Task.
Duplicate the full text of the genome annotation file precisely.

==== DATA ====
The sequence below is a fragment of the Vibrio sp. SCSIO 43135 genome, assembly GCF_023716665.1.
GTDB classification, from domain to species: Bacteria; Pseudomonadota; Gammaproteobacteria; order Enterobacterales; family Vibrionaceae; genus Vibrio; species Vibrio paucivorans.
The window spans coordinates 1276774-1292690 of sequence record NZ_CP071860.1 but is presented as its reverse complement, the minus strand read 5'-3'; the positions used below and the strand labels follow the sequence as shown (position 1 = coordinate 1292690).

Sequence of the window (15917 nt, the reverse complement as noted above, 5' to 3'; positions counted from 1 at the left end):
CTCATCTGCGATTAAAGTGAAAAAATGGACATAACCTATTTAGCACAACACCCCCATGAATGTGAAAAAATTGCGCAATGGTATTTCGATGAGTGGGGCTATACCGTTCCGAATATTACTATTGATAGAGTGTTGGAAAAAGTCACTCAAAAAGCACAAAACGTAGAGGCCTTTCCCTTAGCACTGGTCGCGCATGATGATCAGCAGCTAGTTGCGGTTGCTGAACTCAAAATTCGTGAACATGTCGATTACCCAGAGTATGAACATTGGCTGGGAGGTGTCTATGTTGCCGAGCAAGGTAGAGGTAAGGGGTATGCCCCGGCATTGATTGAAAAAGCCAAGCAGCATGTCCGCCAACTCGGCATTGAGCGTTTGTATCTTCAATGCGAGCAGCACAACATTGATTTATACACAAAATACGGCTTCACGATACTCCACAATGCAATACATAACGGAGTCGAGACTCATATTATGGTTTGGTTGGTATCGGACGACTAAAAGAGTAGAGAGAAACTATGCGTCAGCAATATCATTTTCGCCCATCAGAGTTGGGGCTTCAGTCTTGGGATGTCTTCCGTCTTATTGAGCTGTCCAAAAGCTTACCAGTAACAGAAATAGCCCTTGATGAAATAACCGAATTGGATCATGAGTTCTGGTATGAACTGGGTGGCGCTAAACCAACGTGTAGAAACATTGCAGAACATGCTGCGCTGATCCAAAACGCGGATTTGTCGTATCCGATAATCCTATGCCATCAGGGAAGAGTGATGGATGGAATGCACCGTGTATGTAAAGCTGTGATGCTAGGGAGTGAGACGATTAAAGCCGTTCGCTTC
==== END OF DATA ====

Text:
The sequence below is a fragment of the Vibrio sp. SCSIO 43135 genome, assembly GCF_023716665.1.
GTDB classification, from domain to species: Bacteria; Pseudomonadota; Gammaproteobacteria; order Enterobacterales; family Vibrionaceae; genus Vibrio; species Vibrio paucivorans.
The window spans coordinates 1276774-1292690 of sequence record NZ_CP071860.1 but is presented as its reverse complement, the minus strand read 5'-3'; the positions used below and the strand labels follow the sequence as shown (position 1 = coordinate 1292690).

Sequence of the window (15917 nt, the reverse complement as noted above, 5' to 3'; positions counted from 1 at the left end):
CTCATCTGCGATTAAAGTGAAAAAATGGACATAACCTATTTAGCACAACACCCCCATGAATGTGAAAAAATTGCGCAATGGTATTTCGATGAGTGGGGCTATACCGTTCCGAATATTACTATTGATAGAGTGTTGGAAAAAGTCACTCAAAAAGCACAAAACGTAGAGGCCTTTCCCTTAGCACTGGTCGCGCATGATGATCAGCAGCTAGTTGCGGTTGCTGAACTCAAAATTCGTGAACATGTCGATTACCCAGAGTATGAACATTGGCTGGGAGGTGTCTATGTTGCCGAGCAAGGTAGAGGTAAGGGGTATGCCCCGGCATTGATTGAAAAAGCCAAGCAGCATGTCCGCCAACTCGGCATTGAGCGTTTGTATCTTCAATGCGAGCAGCACAACATTGATTTATACACAAAATACGGCTTCACGATACTCCACAATGCAATACATAACGGAGTCGAGACTCATATTATGGTTTGGTTGGTATCGGACGACTAAAAGAGTAGAGAGAAACTATGCGTCAGCAATATCATTTTCGCCCATCAGAGTTGGGGCTTCAGTCTTGGGATGTCTTCCGTCTTATTGAGCTGTCCAAAAGCTTACCAGTAACAGAAATAGCCCTTGATGAAATAACCGAATTGGATCATGAGTTCTGGTATGAACTGGGTGGCGCTAAACCAACGTGTAGAAACATTGCAGAACATGCTGCGCTGATCCAAAACGCGGATTTGTCGTATCCGATAATCCTATGCCATCAGGGAAGAGTGATGGATGGAATGCACCGTGTATGTAAAGCTGTGATGCTAGGGAGTGAGACGATTAAAGCCGTTCGCTTC